Memory Lane - League Cup Semi-Final

Looking back at semi-finals against Aston Vllla from 1977 and 1984

Thirty-Seven Years Ago 1976-77 LC Semi-Final

Aston Villa had travelled to Goodison in the hope of reaching yet another League Cup Final, as their record in the competition had been far superior to that of Everton who had only reached Wembley on one previous occasion and that had been in 1977, when Aston Villa had eventually triumphed when they had beaten Everton (2-3) following a goalless draw at Wembley and another draw at Hillsborough (1-1). Villa had won the competition on three previous occasions, they had won the inaugural competition in 1961 and had triumphed at Wembley in 1975 and their most recent victory had come in that match with Everton in 1977 at Old Trafford.

In 1977 Everton had beaten Second Division Bolton Wanderers (2-1) on aggregate to reach Wembley and similarly to the 1984 campaign had also made good progress in the FA Cup. On January 18th 1977, Steve Burtenshaws Everton Billy Bingham had been relieved of his duties following the 3rd round FA Cup victory over Stoke - had taken the lead at Goodison courtesy of a goal from Duncan McKenzie (33), following a Ronnie Goodlass corner-kick. The match had remained at that scoreline until late in the game when David Lawson had been penalised for the four-step rule and Boltons Neil Whatmore (88) had blasted the resultant free-kick into the Everton net to earn the Trotters a draw (1-1). The 54,032 fans who had packed into Goodison would have to wait almost a month to see which of the two sides would reach Wembley.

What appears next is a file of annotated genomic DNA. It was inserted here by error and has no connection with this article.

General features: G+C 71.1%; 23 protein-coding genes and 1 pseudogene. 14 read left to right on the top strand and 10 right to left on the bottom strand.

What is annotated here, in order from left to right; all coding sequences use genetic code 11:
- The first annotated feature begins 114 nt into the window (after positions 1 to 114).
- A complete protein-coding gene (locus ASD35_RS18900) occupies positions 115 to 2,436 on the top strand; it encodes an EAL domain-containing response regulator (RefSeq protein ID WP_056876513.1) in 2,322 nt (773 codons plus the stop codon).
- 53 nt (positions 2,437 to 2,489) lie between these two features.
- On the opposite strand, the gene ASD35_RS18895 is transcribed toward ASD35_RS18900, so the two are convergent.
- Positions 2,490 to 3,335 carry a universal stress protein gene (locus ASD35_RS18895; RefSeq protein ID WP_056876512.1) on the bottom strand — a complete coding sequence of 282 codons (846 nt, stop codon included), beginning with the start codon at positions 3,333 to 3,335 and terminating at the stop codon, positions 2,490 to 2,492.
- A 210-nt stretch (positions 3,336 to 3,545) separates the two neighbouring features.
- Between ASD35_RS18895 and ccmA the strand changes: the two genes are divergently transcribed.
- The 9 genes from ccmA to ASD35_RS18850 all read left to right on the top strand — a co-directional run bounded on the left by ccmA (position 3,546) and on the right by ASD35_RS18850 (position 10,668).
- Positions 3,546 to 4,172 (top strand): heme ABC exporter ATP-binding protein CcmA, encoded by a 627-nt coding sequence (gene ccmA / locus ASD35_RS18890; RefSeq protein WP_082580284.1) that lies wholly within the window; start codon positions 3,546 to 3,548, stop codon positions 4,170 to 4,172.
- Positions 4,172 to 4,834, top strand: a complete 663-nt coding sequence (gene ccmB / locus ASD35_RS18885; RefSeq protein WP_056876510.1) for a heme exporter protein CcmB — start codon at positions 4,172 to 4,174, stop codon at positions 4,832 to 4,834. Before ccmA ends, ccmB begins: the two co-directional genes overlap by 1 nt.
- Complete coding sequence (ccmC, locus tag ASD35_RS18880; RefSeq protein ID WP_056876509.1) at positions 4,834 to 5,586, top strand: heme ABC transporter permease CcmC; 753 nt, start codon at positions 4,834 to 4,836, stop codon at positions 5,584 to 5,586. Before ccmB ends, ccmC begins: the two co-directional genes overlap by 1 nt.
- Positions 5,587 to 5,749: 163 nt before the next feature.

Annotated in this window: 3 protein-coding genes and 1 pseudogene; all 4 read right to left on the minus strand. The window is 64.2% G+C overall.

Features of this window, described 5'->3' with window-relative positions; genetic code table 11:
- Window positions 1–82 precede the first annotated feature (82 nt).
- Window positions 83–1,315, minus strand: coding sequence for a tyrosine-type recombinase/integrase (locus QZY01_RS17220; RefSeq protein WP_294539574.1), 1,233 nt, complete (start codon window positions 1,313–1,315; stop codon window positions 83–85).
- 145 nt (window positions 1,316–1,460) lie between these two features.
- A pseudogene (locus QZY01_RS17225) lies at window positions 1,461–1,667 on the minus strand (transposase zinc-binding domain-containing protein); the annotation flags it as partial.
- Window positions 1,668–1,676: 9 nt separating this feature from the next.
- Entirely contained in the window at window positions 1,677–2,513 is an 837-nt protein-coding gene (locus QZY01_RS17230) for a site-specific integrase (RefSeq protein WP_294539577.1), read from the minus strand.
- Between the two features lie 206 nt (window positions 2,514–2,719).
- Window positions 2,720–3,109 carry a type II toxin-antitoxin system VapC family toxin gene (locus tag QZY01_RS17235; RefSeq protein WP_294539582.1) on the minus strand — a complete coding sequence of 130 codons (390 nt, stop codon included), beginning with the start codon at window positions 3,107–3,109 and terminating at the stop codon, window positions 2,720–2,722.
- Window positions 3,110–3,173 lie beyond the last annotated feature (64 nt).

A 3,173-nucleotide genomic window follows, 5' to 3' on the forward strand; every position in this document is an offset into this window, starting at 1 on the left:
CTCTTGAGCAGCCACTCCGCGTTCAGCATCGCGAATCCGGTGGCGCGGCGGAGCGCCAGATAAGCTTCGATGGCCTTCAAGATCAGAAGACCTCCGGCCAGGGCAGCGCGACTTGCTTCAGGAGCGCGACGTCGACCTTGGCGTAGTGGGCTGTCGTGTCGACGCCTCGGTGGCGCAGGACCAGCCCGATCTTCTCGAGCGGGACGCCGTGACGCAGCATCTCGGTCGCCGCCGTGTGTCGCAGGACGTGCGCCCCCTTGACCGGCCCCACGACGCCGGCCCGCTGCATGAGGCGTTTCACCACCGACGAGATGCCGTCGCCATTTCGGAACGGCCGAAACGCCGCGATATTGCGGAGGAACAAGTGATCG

1977 Goodison First Leg Line-up
Everton: Lawson, Robinson, Jones, Lyons, McNaught, Hamilton, King, Dobson, Latchford, McKenzie, Goodlass

The second-leg at Burnden Park played on February 15th attracted 50,413 people - and those of us who had a ticket but had been chased by the Bolton mad-lads, who had then proceeded to rob us of our money and more importantly our tickets also robbed us of our chance to see Everton reach Wembley, and we had to listen to the radio commentary in a local hostelry while we waited for our parents to collect us Bob Latchford (24) had opened the scoring with what many have described as a goal good enough to win any match as he powerfully headed a Ronnie Goodlass cross into the Bolton goal midway through the first-half and Duncan McKenzie (65) had frustratingly spurned the opportunity to truly ignite the Everton party midway through the second-half when he had put his penalty-kick wide of the goal.